The weather the past few days has been schizophrenic. For several days we had the average temperature climbing up from 11degC (over last weekend) to 14degC, 20degC, and finally a whopping 27degC on Friday. And then, when Saturday came, we were hit with a 9degC and today it is a ACOSINAOS 6DEGC?!?! In fact, the sun seems to be taking weekends off too. Thank God I bought a coat from the Zara sale before coming over - it was the best $79.90 investment I’ll say. Only thing is that Chucks aren’t exactly the best shoes to be wearing in this weather (or may it’s my Giordano ankle socks that aren’t helping).
Today also marks the mid-point of my trip. I’d like to say “Euro-trip”, but I really ain’t Euro-tripping. I’m the sort of person who likes to stay for prolonged periods in one city and live like a local, somewhat - to shop at their markets, cook in the kitchen, chill at their cafes, walk all around the town. I’m not really into the whole hop-from-city-to-city-in-3-days-eat-expensive-“signature”-food-take-touristy-photos-of-landmarks-x10-that-you-can-find-on-google-anyway kind of Euro-tripping. There sure is a time and place for that but I really don’t think you can say “I love Berlin” or “I love Paris” or “I love Madrid” from just staying there for 2-3 days and hovering around all the major attractions.
Okay, time to put on the armour and venture out to the Sunday flea market yay!
1. We got our hair cut by this Japanese hairstylist who lives in Berlin. His tools were simple - one pair of cutting scissors, one fine-toothed comb, water spray, some clips; no mirror, no shaver, no layering scissors! I wanted to do something like the Berlin hipsters here - short hair for girls is all the rage - but in the end I just got a trim.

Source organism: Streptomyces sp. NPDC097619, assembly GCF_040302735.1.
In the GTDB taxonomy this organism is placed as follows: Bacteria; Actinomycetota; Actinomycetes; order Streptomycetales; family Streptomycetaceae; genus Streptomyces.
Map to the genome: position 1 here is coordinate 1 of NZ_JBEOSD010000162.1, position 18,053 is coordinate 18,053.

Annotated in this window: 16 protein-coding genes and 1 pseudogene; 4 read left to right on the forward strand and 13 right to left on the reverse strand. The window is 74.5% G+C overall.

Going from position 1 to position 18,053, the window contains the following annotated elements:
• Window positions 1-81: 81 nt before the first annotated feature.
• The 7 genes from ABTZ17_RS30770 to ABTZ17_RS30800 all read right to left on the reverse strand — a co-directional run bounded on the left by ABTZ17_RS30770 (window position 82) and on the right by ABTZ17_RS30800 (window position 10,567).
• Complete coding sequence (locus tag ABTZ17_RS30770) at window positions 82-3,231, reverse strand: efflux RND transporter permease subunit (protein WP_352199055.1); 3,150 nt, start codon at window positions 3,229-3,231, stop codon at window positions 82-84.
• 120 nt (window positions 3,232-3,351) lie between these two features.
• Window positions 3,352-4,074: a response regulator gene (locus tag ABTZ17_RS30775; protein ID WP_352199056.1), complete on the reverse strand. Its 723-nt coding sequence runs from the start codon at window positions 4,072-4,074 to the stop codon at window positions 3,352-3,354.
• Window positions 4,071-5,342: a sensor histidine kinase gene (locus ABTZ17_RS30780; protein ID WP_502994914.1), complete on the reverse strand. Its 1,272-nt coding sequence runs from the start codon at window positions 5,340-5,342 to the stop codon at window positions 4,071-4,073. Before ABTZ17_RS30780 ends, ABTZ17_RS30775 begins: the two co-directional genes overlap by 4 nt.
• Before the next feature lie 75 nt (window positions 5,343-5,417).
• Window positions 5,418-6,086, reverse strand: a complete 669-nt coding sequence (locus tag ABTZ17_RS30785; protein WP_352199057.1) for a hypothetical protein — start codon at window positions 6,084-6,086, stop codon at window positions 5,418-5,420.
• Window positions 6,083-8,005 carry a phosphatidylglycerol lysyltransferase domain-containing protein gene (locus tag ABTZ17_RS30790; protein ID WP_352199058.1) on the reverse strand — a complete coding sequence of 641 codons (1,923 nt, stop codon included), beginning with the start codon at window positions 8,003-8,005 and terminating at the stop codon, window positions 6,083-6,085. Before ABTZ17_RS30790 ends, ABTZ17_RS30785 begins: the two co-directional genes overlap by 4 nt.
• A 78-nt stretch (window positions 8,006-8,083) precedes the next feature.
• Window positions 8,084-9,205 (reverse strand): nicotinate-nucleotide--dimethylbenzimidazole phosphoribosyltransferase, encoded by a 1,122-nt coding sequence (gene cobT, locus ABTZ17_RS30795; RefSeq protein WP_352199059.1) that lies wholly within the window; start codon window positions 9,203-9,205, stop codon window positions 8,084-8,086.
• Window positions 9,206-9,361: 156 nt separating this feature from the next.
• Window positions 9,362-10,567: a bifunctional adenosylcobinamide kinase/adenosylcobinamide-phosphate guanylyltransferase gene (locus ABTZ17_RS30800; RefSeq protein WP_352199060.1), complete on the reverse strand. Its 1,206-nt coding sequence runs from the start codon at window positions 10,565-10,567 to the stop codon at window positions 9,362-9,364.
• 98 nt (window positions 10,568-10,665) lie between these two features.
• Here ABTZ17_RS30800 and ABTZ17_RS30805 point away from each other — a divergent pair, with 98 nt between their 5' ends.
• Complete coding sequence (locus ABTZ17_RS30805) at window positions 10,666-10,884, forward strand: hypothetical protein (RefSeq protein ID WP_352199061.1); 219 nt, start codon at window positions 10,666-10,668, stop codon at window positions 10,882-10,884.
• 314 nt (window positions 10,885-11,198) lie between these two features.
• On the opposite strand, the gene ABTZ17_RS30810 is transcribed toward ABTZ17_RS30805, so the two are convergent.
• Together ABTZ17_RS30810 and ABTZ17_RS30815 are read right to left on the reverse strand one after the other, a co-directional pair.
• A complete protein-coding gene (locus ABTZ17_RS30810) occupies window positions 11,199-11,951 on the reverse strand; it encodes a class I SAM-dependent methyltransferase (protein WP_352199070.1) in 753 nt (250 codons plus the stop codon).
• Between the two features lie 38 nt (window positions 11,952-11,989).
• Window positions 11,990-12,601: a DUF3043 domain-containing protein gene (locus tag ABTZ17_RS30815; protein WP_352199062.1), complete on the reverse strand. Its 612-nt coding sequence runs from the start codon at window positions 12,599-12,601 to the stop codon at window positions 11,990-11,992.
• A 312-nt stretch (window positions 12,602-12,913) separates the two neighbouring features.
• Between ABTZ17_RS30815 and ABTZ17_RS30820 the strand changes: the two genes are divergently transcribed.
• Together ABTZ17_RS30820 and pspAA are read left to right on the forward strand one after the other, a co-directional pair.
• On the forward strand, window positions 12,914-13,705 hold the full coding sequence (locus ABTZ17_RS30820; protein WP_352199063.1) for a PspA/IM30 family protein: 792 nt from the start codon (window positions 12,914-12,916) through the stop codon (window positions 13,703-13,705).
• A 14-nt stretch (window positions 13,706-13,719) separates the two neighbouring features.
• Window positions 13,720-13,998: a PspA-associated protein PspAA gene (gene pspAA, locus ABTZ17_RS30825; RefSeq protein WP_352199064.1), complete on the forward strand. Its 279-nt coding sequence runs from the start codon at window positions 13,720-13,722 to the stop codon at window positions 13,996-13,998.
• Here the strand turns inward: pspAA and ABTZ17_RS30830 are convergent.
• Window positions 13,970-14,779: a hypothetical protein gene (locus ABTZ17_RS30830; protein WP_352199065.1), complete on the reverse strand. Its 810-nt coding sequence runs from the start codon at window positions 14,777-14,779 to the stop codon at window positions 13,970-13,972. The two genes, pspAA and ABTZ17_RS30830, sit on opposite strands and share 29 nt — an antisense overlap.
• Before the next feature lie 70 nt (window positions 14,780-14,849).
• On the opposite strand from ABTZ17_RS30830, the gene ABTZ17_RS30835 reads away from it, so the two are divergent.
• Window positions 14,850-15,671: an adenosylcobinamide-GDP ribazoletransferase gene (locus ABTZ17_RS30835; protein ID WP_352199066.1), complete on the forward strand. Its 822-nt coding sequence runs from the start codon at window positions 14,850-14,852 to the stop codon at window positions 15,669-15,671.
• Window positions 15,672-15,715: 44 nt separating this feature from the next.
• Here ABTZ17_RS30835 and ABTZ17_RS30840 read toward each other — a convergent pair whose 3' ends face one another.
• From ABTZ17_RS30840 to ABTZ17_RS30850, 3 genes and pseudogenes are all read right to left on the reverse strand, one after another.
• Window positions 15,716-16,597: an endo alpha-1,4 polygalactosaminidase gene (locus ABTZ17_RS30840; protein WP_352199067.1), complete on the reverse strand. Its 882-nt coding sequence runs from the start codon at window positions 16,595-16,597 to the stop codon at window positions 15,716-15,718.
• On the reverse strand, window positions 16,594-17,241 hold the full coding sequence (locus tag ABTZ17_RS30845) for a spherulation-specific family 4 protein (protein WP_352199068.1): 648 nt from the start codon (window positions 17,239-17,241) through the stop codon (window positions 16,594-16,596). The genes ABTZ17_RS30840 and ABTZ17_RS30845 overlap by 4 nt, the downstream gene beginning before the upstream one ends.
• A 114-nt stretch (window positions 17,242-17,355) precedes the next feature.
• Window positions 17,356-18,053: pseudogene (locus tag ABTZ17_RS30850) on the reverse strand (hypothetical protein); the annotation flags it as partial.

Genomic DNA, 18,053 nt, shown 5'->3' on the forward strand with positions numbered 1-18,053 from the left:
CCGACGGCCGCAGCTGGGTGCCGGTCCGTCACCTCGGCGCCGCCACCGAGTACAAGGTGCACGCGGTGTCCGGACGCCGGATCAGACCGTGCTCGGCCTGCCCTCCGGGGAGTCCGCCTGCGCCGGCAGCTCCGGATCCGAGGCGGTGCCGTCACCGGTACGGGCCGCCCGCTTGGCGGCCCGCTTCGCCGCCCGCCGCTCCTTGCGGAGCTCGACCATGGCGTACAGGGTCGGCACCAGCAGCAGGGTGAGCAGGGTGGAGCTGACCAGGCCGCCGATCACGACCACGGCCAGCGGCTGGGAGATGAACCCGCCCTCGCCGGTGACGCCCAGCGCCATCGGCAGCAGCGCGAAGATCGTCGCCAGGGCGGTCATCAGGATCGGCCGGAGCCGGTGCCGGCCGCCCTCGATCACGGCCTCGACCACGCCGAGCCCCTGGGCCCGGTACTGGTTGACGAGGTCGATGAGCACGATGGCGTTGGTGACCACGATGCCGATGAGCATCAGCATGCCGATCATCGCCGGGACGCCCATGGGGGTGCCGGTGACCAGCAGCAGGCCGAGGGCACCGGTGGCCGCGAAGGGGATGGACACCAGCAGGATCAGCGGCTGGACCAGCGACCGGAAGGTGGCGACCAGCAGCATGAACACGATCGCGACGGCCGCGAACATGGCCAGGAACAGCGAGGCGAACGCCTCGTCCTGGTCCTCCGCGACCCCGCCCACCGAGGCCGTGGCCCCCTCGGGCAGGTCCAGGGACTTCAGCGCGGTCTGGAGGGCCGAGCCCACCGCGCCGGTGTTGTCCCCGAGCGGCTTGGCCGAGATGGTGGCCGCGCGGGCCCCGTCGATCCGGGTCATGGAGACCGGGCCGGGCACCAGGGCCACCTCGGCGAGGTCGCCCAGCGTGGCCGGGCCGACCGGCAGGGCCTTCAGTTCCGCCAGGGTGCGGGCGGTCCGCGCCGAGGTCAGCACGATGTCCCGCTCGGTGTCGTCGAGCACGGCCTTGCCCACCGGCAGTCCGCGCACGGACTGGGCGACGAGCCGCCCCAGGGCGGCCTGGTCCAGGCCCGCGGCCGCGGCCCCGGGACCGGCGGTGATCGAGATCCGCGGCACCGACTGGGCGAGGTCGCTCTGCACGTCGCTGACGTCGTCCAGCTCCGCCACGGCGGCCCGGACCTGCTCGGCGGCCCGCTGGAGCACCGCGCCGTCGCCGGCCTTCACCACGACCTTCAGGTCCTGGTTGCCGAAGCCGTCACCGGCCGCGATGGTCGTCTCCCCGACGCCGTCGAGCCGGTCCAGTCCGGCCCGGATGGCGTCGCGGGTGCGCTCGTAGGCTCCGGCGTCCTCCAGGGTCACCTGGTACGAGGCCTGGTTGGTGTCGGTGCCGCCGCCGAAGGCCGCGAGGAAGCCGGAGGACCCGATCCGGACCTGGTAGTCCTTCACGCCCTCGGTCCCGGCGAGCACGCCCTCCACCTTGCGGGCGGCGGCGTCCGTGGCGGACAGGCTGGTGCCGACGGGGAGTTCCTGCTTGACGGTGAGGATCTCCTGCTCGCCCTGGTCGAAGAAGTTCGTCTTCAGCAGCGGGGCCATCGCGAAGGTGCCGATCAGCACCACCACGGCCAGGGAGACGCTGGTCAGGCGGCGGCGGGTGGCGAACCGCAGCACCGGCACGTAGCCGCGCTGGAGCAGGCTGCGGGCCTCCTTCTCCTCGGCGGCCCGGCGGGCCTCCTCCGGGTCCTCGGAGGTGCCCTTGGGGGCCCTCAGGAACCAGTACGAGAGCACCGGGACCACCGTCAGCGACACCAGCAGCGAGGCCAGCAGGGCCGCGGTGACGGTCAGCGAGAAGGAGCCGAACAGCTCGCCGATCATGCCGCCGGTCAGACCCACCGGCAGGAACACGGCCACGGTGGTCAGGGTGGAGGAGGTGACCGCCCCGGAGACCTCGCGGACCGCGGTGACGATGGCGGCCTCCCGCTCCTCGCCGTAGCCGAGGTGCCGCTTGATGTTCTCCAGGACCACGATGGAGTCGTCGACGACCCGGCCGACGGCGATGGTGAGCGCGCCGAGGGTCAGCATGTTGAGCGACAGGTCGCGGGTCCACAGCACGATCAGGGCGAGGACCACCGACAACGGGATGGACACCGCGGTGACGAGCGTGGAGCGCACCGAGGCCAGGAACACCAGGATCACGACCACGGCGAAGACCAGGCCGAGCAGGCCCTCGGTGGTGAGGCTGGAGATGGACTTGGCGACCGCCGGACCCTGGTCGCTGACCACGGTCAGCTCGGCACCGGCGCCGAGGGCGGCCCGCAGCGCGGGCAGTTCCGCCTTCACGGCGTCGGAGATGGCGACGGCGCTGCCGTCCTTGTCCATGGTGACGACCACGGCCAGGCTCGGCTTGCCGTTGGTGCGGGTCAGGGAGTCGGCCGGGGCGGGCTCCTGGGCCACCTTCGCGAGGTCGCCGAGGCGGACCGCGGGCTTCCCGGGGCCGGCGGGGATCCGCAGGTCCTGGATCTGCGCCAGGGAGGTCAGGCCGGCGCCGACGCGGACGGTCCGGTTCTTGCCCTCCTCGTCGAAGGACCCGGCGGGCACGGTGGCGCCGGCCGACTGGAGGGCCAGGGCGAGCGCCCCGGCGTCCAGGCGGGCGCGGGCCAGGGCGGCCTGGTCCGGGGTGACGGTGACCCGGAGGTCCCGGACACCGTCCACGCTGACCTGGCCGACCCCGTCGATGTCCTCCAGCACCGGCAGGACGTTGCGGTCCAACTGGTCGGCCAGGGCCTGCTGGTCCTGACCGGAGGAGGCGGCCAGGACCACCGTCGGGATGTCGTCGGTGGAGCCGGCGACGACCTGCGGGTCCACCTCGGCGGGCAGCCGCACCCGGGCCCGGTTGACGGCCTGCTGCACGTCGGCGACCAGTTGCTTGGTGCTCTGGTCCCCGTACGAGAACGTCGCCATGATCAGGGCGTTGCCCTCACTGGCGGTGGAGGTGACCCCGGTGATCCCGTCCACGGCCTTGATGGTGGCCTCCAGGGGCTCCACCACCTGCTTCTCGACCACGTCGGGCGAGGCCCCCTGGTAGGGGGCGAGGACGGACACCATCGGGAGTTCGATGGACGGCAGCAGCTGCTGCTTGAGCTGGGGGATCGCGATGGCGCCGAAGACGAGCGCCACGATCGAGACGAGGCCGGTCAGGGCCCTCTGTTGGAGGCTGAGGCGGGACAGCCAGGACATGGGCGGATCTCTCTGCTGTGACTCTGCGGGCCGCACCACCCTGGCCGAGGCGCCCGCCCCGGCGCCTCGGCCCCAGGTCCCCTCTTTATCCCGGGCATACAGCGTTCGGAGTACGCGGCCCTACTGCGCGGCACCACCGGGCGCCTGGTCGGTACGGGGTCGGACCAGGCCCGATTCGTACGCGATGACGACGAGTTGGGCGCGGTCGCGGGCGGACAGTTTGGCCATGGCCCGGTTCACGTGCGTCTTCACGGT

2. I think I might have gotten 60 years taken off my life from all the second-hand smoke at the BBC concert. And I might have compromised by long-term eyesight, given the flashing concert lights & strobes. We were right in front of the stage because we are all Singaporean and just had to go early to get prime standing-space.
3. I am amazed at how I have been eating but have not put on weight. I realised that is because we have spent around 14 out of 24 hours walking and walking and walking and walking.
1. DO NOT UNDERESTIMATE THE COLD. So we went on this roadtrip to Dresden & Leipzig, and I figured that my Zara cardi + a scarf + chucks would hold. For 7degC? THEY DID NOT.
2. DO NOT LISTEN TO BOYS. So Hong Xiu & Jon decided that they were only going for the abovementioned roadtrip in their thin jackets/cardis, and I figured that I’d follow their lead & hence I left my coat back in the apartment. Let’s just say we spend the weekend teeth-chattering & stamping around the two cities. Oh yes, and breathing out smoke like put-out dragons.
3. DO NOT HOPE TO SHOP ON A SUNDAY Germany has a religious population of about 2%, but most interestingly there is a prevailing rule in the country that shops are not to be opened on Sundays. Yes, the businesses here actually keep the Sabbath. This means we spent much of yesterday walking through the most amazingly interesting shopping square (Claire’s! Zara! C&A! H&M! Mango! New Yorker! Many more!) looking woefully at all the shuttered retail outlets.
So anyway we are back in Berlin and will probably be here for the next week. Plan for today: shop at the main shopping district Alexanderplatz, meet friends for lunch, traipse around aimlessly & try not to freeze to death, Bombay Bicycle Club concert at night.
In preparation for my SEA module, I am reading an academic article entitled as such, about the Filipino women who leave home to work abroad in order to support their families. I’ve never actually considered the intensity of the emotional strain domestic workers go through, and the difficult decisions that they have to make.